On Tuesday, April 16, University of Texas at El Paso President Diana Natalicio was joined by “UTEP Ambassadors,” alumni and friends as the Texas Legislature recognized the role their predecessors played in establishing the Texas State School of Mines and Metallurgy exactly 100 years ago.
“WHEREAS, on the 16th day of April, 1913, Texas Governor O. B. Colquitt signed Senate Bill No. 183 (1913), creating the Texas State School of Mines and Metallurgy to be established by the citizens of El Paso and overseen by the Board of Regents of the University of Texas,” the official resolution read.
After reciting several other facts, including UTEP being named one of seven emerging Tier One institutions in Texas in 2009 and listed in 2012 by Washington Monthly as #12 overall among all national research universities and #1 in fostering social mobility in the lives of its graduates, the resolution ended, “Now therefore, be it RESOLVED, that the 83rd Legislature of the State of Texas honor The University of Texas at El Paso on the occasion of its 100th anniversary and commend the many individuals who have contributed to the success of the university.”
El Paso state delegation members Rep. Marisa Márquez and Sen. Jose Rodriguez read versions of the resolution in their respective chambers. Read the full resolution here.
“The commemoration of S.B. 183 is significant not only because it is the first step in UTEP's 100-year journey, but also because it confirms that our state leaders and the UT System Board of Regents were, from the start, committed to supporting a public institution of higher education in El Paso,” said UTEP President Diana Natalicio. “They envisioned the School of Mines as a premier institution of higher learning, and a center of education and opportunity for the El Paso region, our state and nation.”
Texas Rep. Naomi Gonzalez agreed that the University was fulfilling its purpose and serving the Hispanic community.
“UTEP is definitely doing that,” she said. “We are leading the way of being a Hispanic-serving institution and not simply a Hispanic-enrolling institution.”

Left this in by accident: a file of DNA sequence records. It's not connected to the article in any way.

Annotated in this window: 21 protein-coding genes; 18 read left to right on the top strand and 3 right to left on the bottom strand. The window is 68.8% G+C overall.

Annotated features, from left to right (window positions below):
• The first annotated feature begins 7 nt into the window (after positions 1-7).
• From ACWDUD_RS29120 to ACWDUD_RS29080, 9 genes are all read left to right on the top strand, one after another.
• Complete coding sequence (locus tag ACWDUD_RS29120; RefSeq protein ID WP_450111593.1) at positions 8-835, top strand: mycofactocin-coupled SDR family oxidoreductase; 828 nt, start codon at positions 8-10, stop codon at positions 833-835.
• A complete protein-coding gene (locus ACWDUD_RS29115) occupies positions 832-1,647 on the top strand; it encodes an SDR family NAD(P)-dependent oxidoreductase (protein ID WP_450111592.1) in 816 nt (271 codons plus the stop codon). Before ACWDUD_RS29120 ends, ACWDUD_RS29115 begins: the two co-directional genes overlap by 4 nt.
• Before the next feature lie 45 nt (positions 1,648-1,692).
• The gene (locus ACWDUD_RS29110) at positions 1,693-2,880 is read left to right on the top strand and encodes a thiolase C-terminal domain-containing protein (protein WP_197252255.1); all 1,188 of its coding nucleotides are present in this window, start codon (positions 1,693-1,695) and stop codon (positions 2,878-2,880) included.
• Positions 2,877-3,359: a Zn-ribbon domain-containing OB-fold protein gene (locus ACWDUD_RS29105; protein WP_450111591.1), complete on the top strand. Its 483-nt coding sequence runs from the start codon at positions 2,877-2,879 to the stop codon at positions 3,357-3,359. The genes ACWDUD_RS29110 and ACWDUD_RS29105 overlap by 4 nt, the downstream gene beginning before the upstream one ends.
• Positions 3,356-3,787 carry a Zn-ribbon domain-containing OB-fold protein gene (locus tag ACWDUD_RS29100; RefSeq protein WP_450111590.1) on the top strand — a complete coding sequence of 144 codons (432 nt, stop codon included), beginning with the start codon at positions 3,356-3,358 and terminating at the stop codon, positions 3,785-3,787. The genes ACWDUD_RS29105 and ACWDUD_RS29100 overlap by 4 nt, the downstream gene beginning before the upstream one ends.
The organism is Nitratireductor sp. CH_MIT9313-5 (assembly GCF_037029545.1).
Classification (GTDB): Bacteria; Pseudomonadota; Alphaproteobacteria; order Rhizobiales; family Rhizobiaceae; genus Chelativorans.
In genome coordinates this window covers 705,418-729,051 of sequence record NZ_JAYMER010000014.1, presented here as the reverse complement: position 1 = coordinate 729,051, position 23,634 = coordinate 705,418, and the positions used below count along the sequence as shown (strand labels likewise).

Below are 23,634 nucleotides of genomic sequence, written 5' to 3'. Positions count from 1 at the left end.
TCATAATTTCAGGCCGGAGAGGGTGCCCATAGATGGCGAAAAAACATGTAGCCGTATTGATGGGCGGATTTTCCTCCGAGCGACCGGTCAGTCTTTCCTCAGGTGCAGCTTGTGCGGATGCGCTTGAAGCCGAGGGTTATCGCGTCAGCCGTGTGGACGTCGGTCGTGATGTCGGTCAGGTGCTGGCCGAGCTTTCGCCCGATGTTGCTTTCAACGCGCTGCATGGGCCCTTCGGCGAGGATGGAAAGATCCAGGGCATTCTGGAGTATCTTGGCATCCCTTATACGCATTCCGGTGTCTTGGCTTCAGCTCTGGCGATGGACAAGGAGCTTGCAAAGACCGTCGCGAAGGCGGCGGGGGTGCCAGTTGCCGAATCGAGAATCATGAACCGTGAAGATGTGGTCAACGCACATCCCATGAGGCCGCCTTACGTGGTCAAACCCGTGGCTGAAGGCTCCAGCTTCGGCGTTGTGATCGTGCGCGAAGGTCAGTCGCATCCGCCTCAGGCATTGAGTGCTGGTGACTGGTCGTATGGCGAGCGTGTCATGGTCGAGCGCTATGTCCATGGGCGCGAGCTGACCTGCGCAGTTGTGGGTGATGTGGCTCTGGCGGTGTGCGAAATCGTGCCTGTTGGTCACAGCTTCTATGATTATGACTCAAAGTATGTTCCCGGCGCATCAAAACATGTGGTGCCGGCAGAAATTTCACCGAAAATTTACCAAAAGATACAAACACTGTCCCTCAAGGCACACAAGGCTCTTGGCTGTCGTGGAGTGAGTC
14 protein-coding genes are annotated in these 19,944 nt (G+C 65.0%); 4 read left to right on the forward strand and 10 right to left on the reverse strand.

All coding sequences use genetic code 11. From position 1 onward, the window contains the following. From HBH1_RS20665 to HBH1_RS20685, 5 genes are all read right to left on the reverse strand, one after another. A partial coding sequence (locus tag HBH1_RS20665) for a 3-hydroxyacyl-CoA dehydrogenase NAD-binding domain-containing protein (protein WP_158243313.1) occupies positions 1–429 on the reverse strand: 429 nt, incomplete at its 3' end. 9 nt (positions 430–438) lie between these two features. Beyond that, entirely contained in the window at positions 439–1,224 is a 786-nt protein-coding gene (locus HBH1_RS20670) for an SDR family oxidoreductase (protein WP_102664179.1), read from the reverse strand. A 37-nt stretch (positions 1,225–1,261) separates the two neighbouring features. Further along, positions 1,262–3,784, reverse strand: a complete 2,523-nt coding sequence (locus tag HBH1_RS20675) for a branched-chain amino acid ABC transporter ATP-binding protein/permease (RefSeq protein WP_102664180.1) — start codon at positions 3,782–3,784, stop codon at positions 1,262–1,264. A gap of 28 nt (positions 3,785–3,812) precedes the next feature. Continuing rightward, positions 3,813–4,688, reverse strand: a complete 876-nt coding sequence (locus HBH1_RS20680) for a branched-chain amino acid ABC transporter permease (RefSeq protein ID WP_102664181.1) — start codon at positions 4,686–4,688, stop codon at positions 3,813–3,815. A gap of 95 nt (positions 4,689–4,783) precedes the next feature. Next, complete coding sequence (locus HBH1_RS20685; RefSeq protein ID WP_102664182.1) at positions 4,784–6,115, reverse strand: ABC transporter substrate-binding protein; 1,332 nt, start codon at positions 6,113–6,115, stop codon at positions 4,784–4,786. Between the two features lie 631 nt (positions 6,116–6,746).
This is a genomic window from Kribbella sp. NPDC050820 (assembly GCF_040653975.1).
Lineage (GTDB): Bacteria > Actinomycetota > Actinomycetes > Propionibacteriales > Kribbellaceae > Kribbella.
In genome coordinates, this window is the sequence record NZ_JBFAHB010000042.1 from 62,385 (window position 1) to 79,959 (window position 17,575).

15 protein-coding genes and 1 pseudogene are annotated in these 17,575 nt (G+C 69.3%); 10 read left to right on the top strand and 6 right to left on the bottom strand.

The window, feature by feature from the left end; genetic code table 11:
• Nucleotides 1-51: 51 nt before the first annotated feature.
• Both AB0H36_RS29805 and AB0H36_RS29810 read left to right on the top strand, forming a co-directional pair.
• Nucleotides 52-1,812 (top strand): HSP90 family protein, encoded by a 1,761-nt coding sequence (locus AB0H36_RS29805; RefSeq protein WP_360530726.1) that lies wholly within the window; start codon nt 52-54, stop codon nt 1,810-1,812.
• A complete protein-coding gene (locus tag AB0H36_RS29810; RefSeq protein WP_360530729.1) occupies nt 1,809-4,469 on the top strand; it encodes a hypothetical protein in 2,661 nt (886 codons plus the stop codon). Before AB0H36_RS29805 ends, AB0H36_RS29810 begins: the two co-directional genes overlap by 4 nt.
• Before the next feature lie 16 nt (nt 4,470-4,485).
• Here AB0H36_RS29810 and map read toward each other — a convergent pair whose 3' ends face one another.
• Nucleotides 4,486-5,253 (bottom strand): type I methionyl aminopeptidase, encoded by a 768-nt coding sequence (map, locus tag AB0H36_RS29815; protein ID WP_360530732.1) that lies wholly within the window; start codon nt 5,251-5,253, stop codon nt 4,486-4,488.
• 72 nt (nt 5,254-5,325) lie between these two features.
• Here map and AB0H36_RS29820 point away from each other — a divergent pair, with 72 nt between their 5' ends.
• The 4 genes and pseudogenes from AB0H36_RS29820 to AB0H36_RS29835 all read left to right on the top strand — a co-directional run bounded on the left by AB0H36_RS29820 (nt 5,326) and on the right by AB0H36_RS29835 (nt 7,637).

In addition to Rodriguez, Márquez and Gonzalez, El Paso Reps. Mary González, Joseph Moody and Joe Pickett celebrated with the UTEP family in the capitol. UT System Chancellor Francisco Cigarroa and Regent Paul Foster also participated in the morning festivities.
The “UTEP Day” in Austin was the start of a build up to the University’s yearlong 2014 Centennial Celebration. While UTEP, formerly the Texas State School of Mines and Metallurgy, was “created” by the state legislature in 1913, it was on Sept. 23, 1914 that the University opened its doors and an initial group of 27 students began taking classes. The University became part of the UT System in 1919, the third school to do so after UT Austin and UT Medical Branch at Galveston.
Throughout the day on Tuesday, a team of alumni ambassadors wearing UTEP Orange neckties and scarves worked the hallways of the state Capitol to express thanks and to share UTEP’s vision for the future of higher education in Texas and the nation.
“It is a great day. I am proud and privileged to be here to represent El Paso,” Rodriguez said. “Nobody works as tirelessly as [President Natalicio] does to ensure UTEP gets its fair share.”
The UTEP Day in Austin concludes this evening at 6:30 p.m. with a reception for legislators and UTEP students, alumni, faculty, staff and friends in the AT&T Conference Center Grand Ballroom, 1900 University Ave.
“What a special day,” said Chancellor Cigarroa. “When it comes to the University of Texas at El Paso, I am inspired every day.”
For more on UTEP’s 100-year celebratory plans in 2014, please visit UTEP100Years.com.